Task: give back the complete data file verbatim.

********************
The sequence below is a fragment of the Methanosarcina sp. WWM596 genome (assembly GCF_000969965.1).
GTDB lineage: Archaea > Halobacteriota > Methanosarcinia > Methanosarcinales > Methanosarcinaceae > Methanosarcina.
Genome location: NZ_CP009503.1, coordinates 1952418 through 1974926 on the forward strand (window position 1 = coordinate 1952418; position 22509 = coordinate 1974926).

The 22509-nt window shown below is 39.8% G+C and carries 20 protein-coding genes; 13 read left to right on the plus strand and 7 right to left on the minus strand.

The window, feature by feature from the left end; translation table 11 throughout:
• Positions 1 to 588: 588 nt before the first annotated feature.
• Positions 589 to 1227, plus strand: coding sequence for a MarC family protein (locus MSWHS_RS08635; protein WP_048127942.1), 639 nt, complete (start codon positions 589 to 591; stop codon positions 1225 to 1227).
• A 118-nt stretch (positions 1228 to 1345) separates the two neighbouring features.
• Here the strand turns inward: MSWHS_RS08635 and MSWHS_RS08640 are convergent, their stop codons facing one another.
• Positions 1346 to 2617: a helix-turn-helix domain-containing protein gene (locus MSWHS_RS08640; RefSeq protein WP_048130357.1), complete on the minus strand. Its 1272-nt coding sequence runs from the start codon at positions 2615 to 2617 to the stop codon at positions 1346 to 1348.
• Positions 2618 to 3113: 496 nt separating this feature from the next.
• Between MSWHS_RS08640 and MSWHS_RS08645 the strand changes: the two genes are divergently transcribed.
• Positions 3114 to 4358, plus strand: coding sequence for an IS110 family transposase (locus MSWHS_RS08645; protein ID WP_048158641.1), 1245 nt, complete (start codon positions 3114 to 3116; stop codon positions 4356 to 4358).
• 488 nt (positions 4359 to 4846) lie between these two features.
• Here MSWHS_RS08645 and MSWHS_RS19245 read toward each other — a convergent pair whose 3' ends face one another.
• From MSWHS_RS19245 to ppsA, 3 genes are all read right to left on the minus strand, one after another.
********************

The sequence below is a fragment of the Methanosarcina sp. WWM596 genome (assembly GCF_000969965.1).
GTDB lineage: Archaea > Halobacteriota > Methanosarcinia > Methanosarcinales > Methanosarcinaceae > Methanosarcina.
Genome location: NZ_CP009503.1, coordinates 1952418 through 1974926 on the forward strand (window position 1 = coordinate 1952418; position 22509 = coordinate 1974926).

The 22509-nt window shown below is 39.8% G+C and carries 20 protein-coding genes; 13 read left to right on the plus strand and 7 right to left on the minus strand.

The window, feature by feature from the left end; translation table 11 throughout:
• Positions 1 to 588: 588 nt before the first annotated feature.
• Positions 589 to 1227, plus strand: coding sequence for a MarC family protein (locus MSWHS_RS08635; protein WP_048127942.1), 639 nt, complete (start codon positions 589 to 591; stop codon positions 1225 to 1227).
• A 118-nt stretch (positions 1228 to 1345) separates the two neighbouring features.
• Here the strand turns inward: MSWHS_RS08635 and MSWHS_RS08640 are convergent, their stop codons facing one another.
• Positions 1346 to 2617: a helix-turn-helix domain-containing protein gene (locus MSWHS_RS08640; RefSeq protein WP_048130357.1), complete on the minus strand. Its 1272-nt coding sequence runs from the start codon at positions 2615 to 2617 to the stop codon at positions 1346 to 1348.
• Positions 2618 to 3113: 496 nt separating this feature from the next.
• Between MSWHS_RS08640 and MSWHS_RS08645 the strand changes: the two genes are divergently transcribed.
• Positions 3114 to 4358, plus strand: coding sequence for an IS110 family transposase (locus MSWHS_RS08645; protein ID WP_048158641.1), 1245 nt, complete (start codon positions 3114 to 3116; stop codon positions 4356 to 4358).
• 488 nt (positions 4359 to 4846) lie between these two features.
• Here MSWHS_RS08645 and MSWHS_RS19245 read toward each other — a convergent pair whose 3' ends face one another.
• From MSWHS_RS19245 to ppsA, 3 genes are all read right to left on the minus strand, one after another.